A Food Affair to Remember

A Food Affair to Remember

FROM: Caelan Keenan, Lily Evans, + Holidae Filkins | Vermont Youth Conservation Corps, Richmond, VT

TIME: 1 growing season; 1 full day of cooking

CATEGORIES: Community, Cafeteria, Farms + Gardens, Projects + Activities, Events, Food Access, Partnerships, Youth Leadership

Youth prepare and share a meal with their community using produce, poultry, and eggs they grow on the farm. Working together in the field, kitchen, and community center, youth experience the life cycle of their food and serve their community through free multiple-course meals.


  • Community center
  • 8-10 youth/students
  • 3 passionate leaders/educators
  • 1 farm, with seeds or seedlings, fertilizer, tools and all supplies for growing produce and livestock
  • Local produce and ingredients
  • Kitchen and cooking utensils
  • Recipe books
  • Community members


STEP 1. PLAN & PUBLICIZE. Identify a date and location and then spread the word! You will need a sense of numbers. If your community frequently hosts dinners, you may know average attendance. If not, you may want to ask for RSVPs or cap the attendance. Decide whether your dinner will be free or whether you will accept donations or a small fee. Make posters or publicize your event and details through bulletin boards, social media, newspaper, or other channels.

STEP 2. CREATE A MENU. Determine what produce you have available from a school or center garden. If students do not have access to a garden or farm, contact local farms about produce availability. Allow students to create the menu – they grew the food all season and know it best! Help them choose seasonal recipes that can be made in large quantities. Confirm your budget if you need to purchase ingredients.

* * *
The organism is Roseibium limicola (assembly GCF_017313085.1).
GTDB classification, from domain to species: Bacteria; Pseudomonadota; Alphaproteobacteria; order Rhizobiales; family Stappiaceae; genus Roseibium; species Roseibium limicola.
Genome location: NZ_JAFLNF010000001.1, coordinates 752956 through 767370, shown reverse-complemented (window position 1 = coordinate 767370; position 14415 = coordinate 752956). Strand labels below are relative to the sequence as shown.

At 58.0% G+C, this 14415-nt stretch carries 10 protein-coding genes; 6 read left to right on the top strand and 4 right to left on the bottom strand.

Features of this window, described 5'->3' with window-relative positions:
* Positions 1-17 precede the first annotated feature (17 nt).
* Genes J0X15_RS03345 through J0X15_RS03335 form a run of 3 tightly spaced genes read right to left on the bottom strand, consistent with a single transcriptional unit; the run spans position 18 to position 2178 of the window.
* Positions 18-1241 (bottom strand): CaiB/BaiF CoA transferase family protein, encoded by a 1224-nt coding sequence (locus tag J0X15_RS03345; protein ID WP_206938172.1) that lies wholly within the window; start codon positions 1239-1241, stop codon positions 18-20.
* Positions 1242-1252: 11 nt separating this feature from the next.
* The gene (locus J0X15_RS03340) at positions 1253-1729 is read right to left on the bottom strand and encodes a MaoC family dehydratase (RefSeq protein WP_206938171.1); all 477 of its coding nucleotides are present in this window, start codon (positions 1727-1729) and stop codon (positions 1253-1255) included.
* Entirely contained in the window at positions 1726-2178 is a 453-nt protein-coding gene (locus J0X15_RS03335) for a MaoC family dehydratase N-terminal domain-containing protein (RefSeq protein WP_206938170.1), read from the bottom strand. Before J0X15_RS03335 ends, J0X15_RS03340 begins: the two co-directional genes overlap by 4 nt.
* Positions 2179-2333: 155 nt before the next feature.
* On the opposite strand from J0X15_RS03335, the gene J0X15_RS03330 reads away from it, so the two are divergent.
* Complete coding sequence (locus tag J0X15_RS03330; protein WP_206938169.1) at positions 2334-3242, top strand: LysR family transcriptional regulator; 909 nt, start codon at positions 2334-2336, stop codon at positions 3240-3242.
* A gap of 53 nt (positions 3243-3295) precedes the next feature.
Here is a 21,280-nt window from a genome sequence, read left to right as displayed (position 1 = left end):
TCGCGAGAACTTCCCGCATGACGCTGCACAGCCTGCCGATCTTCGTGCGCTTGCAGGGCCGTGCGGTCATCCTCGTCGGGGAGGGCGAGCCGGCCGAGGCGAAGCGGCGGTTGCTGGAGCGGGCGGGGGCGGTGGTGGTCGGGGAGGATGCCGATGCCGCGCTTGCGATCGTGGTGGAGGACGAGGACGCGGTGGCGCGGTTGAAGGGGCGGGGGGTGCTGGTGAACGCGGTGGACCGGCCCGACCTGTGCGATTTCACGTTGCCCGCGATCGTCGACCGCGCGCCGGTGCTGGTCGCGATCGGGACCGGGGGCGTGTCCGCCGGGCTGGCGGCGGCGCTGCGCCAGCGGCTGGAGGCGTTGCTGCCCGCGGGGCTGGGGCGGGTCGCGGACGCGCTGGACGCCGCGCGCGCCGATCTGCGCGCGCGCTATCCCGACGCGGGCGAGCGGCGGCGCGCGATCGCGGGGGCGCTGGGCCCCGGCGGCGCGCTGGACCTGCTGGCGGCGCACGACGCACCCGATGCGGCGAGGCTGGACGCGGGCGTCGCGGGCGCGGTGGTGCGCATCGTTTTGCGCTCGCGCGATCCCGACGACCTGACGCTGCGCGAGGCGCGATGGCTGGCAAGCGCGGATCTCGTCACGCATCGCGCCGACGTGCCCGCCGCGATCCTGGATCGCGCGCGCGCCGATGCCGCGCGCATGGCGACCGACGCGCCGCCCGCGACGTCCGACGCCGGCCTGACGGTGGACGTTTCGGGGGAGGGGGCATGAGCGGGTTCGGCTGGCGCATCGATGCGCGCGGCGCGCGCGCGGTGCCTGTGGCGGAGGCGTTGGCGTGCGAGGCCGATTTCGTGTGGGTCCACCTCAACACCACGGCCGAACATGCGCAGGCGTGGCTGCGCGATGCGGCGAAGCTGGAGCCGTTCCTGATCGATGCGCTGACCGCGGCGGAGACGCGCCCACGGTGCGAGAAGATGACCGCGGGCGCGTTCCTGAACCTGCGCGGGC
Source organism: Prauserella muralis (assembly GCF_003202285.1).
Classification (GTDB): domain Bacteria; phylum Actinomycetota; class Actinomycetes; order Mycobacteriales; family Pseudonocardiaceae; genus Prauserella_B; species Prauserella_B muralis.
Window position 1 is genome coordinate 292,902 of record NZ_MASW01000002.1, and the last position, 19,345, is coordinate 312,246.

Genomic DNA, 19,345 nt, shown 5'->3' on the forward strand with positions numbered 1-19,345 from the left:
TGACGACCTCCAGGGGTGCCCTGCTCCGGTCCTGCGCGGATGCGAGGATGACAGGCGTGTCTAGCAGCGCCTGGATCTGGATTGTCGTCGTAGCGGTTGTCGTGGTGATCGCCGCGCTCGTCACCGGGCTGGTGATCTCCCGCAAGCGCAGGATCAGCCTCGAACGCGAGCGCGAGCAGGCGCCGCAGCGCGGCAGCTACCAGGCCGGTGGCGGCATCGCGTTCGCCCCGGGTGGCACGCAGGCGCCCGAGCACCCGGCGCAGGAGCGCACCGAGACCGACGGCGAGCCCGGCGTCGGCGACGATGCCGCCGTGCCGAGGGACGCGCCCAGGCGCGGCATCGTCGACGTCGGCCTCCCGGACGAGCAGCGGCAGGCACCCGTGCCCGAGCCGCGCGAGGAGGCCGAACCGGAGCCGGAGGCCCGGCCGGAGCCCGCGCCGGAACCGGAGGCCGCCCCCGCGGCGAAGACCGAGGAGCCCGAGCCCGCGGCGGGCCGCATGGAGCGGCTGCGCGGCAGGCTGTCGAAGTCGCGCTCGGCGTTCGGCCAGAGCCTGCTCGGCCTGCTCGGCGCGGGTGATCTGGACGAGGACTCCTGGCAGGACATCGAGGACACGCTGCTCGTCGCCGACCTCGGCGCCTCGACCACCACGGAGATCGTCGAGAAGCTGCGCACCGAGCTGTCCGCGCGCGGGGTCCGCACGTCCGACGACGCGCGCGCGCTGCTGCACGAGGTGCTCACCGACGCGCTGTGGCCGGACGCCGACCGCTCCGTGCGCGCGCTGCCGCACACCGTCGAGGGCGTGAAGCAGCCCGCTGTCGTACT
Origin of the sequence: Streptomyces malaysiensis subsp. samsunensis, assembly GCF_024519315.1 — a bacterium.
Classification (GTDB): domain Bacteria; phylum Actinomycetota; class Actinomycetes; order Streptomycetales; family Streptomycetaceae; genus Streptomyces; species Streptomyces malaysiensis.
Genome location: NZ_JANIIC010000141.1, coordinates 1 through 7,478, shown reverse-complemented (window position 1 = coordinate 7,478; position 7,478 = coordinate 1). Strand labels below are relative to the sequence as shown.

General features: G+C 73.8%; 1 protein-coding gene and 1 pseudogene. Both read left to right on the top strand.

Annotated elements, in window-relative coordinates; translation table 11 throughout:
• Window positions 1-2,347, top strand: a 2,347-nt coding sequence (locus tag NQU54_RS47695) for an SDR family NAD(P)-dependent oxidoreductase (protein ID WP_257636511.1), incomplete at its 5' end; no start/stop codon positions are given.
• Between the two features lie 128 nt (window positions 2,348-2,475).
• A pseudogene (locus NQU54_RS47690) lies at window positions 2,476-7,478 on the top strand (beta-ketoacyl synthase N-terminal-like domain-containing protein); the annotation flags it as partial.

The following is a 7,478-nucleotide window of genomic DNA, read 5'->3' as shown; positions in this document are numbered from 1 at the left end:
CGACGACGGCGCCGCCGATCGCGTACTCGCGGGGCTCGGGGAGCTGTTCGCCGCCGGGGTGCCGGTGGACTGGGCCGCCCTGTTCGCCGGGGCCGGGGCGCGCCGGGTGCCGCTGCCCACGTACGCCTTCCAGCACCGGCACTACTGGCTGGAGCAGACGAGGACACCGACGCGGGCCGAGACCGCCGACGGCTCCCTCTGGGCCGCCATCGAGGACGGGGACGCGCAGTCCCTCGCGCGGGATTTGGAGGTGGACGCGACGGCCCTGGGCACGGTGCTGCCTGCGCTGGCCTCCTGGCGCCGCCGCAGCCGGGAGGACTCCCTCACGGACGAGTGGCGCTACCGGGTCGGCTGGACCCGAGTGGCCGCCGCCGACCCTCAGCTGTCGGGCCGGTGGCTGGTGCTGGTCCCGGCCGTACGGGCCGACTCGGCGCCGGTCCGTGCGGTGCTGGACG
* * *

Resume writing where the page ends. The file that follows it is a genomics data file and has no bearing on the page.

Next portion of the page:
STEP 3. GET COOKING. Once the menu is created, students harvest produce and purchase or procure other ingredients. Break students and leaders up into groups with assigned recipes. Each group will be responsible for one or two recipes, depending on the chosen menu. To ensure success, create kitchen stations and a timeline for students to follow. Cooking will likely take at least six hours, depending on students’ skills and dishes chosen. Prep veggies and ingredients the day before, if necessary.

STEP 4. SET UP. Once all dishes are made and kitchen cleaned, head to the site to prepare the “dining room.” Be sure to leave at least 1 hour to set up (more if you need to move tables and chairs). Showcase who you are! Bring pictures, flowers and decorations to brighten up the room.

STEP 5. WELCOME, SERVE, AND ENJOY! This is a special occasion for your guests! Make it is much like a restaurant setting as possible. Before guests arrive, have students volunteer for the roles of waiter, greeter, server, etc. Serve your community and have fun! Be sure to tell everyone why you have prepared this meal and where the food came from.

STEP 6. EAT AND DEBRIEF. Once guests have left and before clean up begins, sit down with students to share the meal and discuss the event. Make note of how many people attended, how much food was left, and what worked or did not work for the next time.


  • Students learn how to work together in the kitchen, the garden, and as active citizens in their community
  • Students develop personal identity and pride by sharing food from their culture
  • Community members and students expand their palates by trying new foods
  • Students gain a deeper knowledge of eating healthfully and seasonally
  • Students develop confidence in the kitchen and learn to cook healthy foods
  • The community comes together to share a free, nutritious meal


The word community has many meanings; this model can be used to serve groups of town residents, the school community, or others. It works to feed groups exceeding 100 people, as well as small groups of just students. This can also be a great opportunity to share and explore how different cultures cook and eat together.


About Farm to School Recipes for Success

From garden parties to cooking contests, farm visits to STEM lessons, farm to school programs all over the Northeast are sizzling! The Farm to School Recipes for Success contest features the top ten best projects, activities, lessons and ideas chosen from dozens of “recipes” submitted by schools and programs in advance of the 2015 Farm to Institution Summit on April 7-9. This contest is sponsored by the Northeast Regional Steering Committee of the National Farm to School Network and is funded by a USDA Farm to School grant with support from the National Education Association. Visit www.farmtoinstitution.org/f2s-recipes to learn more.